And lest we forget some of the fun that was had at Digitas, I've assembled some pix here.

Laughter Really is the Best Medicine

The girls over at The Weekly Beet have posted Laughingbuddha_1 the Top 10 (make that 12) Reasons we should laugh more often: Laughing...

  • Boosts immune system by fighting infection and increasing T-cells and B-cells
  • Lowers blood pressure
  • Relaxes the muscles
  • Alleviates pain, aiding in the healing process
  • Reduces stress, anxiety, anger, grief, and depression
  • Improves cardiac function, protecting the heart
  • Lifts the mood, triggering the release of endorphins
  • Promotes positive thinking
  • Helps normalize blood sugar levels
  • Burns calories and exercises the diaphragm, abdominal, respiratory, facial, leg, and back muscles
  • Benefits the digestive system and food absorption
  • Connects you to others and heals relationships

Read the full article here and then get laughing!


Atasca_logoThis week, I finally paid a visit to Atasca, a great Portuguese restaurant on Hampshire Street in Cambridge.

This frequent Best of Boston winner has an extensive menu of authentic Portuguese cuisine, thanks to proprieters Joe and Maria Cerqueira, who hail from Arcos De Valdevez (in the Minho region and mainland) and Graciosa Island (in the Azores), and a chef from Madeira. In fact, the Cerqueiras return to their homeland at least once a year to visit family and friends, as well as get new culinary ideas for their restaurant.

Like the staff, the casual interior is warm and inviting; there is a beautiful display of traditional Portuguese pottery on the walls and lively music in the background. Atasca_2

The food was delicious and the prices extremely reasonable. I enjoyed the Peito de Galinha com Queijo S. Jorge (boneless chicken breast sauteed with S. Jorge cheese, linguica and wine, served with broccoli rabe risotto; Jeremi had the Bacalhau de Cebolada (baked dry salt cod with carmelized onions, roasted peppers surrounded with home fried potatoes; watch out for the bones!). Both meals were excellent, and we of course raised a glass of Portuguese red in honor of the ol' Rogers clan who originally hailed from Terceira in the Azores.

I need to go back to sample some of their other regional specialties (marinated pork medallions, home cured ham, stewed fava beans with onion and garlic, sangria...); they also have a sister restaurant called O'Cantinho on Cambridge Street.


PSFK has posted an interview with Sacha Lewis, co-founder of "cultural destination" site Flavorpill. With a tip of the hat to Richard Florida's The Rise of the Creative Class, Lewis has set out to create an online collective of cultural news, reviews, and events. From the interview:

Richard Florida defined the concept of the Creative Class in his book 'The Rise Of The Creative Class' - this a group he estimates at over 40 million people in the US alone.  These are artists, publishers, designers, etc  who all use creativity in their work and often fuel economic and social trends to the mainstream.    This class is the driver of our community -they are engaged, want to participate and importantly they embrace technology. One of our goals at Flavorpill is to stimulate this community and eventually appeal and covert the mainstream. Publications like Flavorpill and PSFK are ahead of the curve - we're seen as thought leaders for the Creative Class so it is shared our opportunity to expand peoples minds with dynamic, quality content.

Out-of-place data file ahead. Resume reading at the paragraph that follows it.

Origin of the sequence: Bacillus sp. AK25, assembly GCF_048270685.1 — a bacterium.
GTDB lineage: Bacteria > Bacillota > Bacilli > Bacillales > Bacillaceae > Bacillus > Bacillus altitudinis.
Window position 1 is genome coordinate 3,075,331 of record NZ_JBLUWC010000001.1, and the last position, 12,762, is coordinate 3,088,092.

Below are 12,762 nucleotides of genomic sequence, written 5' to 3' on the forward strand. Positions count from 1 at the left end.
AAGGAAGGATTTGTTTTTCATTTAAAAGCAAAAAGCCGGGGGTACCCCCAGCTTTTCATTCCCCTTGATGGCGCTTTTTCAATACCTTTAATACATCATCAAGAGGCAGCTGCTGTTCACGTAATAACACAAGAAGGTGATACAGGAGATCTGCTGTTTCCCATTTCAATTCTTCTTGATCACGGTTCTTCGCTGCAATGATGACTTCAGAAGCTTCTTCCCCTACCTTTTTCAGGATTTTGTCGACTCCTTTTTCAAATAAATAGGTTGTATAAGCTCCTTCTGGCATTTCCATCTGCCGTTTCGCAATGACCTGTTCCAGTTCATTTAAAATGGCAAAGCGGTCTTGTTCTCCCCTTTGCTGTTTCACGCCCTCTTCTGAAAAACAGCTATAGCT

Read the full article here.

Most Widely Held Library Books

The Worldwide Library Cooperative has posted the Top 1000 titles owned by its member libraries. How many have you read?

  1. The Bible
  2. U.S. Census
  3. Tomie dePaola's Mother Goose
  4. Dante's Divine Comedy
  5. Homer's Odyssey
  6. Homer's Iliad
  7. Mark Twain's Huckleberry Finn
  8. J.R.R. Tolkien's Lord of the Rings
  9. William Shakespeare's Hamlet
  10. Lewis Carroll's Alice's Adventures in Wonderland


Moshe Safdie

Moshe_safdieThere is an unassuming brick building on my street, covered in ivy like so many others in New England. Out front is a simple sign that reads, "Moshe Safdie and Associates."

For nearly a year I passed by this building, noticing that it was some sort of office, and that workers seemed to be there at all hours, any given day of the week. When curiosity finally got the best of me, I Googled the name on the sign, and this is what I found:

Moshe Safdie is a world-reknowned architect. Born in Israel in 1938, he later moved with his family to Canada where he graduated from McGill University with a degree in Architecture in 1961. He has designed a wide range of structures, including residential complexes, cultural and civic centers, and public and academic institutions. Among them:

Over the years Safdie has taught at Yale, McGill, Ben Gurion University, and Harvard Graduate School of Design. He joined the latter in 1976, when he set up the nearby office where it remains today. He has also authored/edited several books, and there is an online archive of his work that is maintained by McGill University. Quite an impressive body of work!